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DHHS: Omicron variant confirmed in 52% of Nebraska’s recent COVID-19 cases

WOWT 6 News Live at 10
Published: Jan. 4, 2022 at 8:16 PM CST
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LINCOLN, Neb. (WOWT) - The Nebraska Department of Health and Human Services on Tuesday issued a report on its Health Alert Network stating that the omicron variant now accounts for 52% of COVID-19 tests sequenced in the state in the past two weeks.

According to data collected from the Nebraska Hospital Capacity & Respiratory Illness Dashboard, 192,484 COVID-19 tests have been administered in the state since Dec. 21, though health officials have said previously that not every test is sequenced to determine whether any specific variant is present; instead, a certain percentage of positive tests is sampled and sent to the state lab for sequencing.

“Jurisdictional variation exists but given its rapid growth, it is likely omicron will soon become predominant even in regions with lower proportions of omicron identifications currently,” the DHHS report states.

The report goes on to say that the Regeneron antibody treatment has been rendered ineffective against the omicron variant, but that Sotrovimab — which is in short supply nationally and statewide, as is Paxlovid — still works.

“Prioritization of therapeutics will be required as we await improvement in the supply chain,” the update states.

The National Institutes of Health advised of such supply chain issues in an update on Dec. 23, stating: “With the increase in cases of COVID-19 and the emergence of the Omicron (B.1.1.529) variant of concern, there may be logistical or supply constraints that make it impossible to offer the available therapy to all eligible patients, making patient triage necessary.”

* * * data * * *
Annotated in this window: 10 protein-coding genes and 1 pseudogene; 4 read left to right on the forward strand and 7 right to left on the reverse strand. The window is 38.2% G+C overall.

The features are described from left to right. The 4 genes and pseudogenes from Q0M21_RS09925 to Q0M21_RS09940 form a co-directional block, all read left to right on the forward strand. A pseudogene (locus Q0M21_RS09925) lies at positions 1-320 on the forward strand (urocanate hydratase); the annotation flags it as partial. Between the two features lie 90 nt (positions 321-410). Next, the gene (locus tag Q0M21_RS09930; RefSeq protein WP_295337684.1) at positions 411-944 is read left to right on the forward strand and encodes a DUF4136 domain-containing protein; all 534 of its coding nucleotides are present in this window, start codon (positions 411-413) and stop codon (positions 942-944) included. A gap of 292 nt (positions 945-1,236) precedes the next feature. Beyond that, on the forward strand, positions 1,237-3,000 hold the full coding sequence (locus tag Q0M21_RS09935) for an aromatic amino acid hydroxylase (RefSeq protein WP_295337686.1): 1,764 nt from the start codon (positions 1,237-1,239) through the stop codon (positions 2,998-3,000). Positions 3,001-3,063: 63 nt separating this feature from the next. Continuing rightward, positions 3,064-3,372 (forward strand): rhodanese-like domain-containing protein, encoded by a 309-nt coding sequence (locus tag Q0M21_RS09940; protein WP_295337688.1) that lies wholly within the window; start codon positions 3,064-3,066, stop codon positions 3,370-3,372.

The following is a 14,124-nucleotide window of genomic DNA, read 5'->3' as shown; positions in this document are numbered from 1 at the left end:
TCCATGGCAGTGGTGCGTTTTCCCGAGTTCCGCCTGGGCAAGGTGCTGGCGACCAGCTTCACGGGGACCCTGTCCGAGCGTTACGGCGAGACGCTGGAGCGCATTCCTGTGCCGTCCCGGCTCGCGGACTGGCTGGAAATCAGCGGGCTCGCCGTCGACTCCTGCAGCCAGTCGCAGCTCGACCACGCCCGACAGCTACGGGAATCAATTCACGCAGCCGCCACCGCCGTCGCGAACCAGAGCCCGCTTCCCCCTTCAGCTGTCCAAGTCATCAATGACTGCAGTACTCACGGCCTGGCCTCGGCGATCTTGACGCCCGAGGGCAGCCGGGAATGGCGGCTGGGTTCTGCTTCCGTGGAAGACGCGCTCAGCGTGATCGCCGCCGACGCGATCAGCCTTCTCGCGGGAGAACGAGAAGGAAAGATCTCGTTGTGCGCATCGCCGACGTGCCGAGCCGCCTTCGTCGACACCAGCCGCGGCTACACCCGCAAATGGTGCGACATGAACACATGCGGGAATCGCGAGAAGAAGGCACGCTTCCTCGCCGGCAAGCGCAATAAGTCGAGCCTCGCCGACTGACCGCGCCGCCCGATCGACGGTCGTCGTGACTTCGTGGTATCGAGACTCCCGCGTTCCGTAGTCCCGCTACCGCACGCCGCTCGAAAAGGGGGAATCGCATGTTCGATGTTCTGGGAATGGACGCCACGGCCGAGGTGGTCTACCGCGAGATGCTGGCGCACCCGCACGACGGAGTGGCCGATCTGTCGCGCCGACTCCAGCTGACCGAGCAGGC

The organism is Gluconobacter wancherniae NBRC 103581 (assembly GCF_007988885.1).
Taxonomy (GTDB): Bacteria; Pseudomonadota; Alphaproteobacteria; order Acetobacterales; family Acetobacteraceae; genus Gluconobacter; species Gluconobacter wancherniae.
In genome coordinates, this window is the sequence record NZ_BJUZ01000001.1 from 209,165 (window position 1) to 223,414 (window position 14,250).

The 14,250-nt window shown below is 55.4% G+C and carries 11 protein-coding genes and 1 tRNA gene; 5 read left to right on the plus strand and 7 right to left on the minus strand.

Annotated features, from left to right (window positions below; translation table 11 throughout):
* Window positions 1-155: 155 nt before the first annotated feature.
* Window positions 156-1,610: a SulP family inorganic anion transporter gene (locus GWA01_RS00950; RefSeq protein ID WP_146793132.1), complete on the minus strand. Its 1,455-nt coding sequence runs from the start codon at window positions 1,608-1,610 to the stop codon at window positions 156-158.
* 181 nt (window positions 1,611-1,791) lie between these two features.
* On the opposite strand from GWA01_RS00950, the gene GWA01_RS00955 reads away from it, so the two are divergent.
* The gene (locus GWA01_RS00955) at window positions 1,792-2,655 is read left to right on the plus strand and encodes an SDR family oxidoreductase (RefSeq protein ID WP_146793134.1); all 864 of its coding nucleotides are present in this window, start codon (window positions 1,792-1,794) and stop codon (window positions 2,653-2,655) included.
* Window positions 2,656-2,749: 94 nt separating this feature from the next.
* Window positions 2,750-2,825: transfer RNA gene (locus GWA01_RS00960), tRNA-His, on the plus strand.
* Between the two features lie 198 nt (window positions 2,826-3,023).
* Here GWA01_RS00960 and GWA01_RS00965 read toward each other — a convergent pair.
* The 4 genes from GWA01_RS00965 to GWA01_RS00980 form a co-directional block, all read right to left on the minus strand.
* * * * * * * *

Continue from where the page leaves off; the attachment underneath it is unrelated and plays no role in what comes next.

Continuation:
In that report, NIH outlined recommendations for such triage. DHHS in turn is recommending the following treatment prioritizations, which mirror the initial COVID-19 vaccine rollout population priorities:

  • Tier 1: Immunocompromised individuals, regardless of vaccine status; or unvaccinated individuals at the highest risk of severe disease (anyone ages 75 and older or anyone ages 65 and older who have additional risk factors).
  • Tier 2: Unvaccinated individuals at risk of severe disease not included in Tier 1 (anyone ages 65 years or older or anyone younger who has clinical risk factors).
  • Tier 3: Vaccinated individuals at high risk of severe disease (anyone ages 75 and older or anyone ages 65 and older who have additional risk factors), including vaccinated individuals who have not received a COVID-19 vaccine booster.
  • Tier 4: Vaccinated individuals at risk of severe disease (anyone ages 65 years or older or anyone younger who has clinical risk factors), including vaccinated individuals who have not received a COVID-19 vaccine booster.

The document also outlines treatment suggestions and priorities for those high-risk outpatients with mild to moderate omicron COVID-19.

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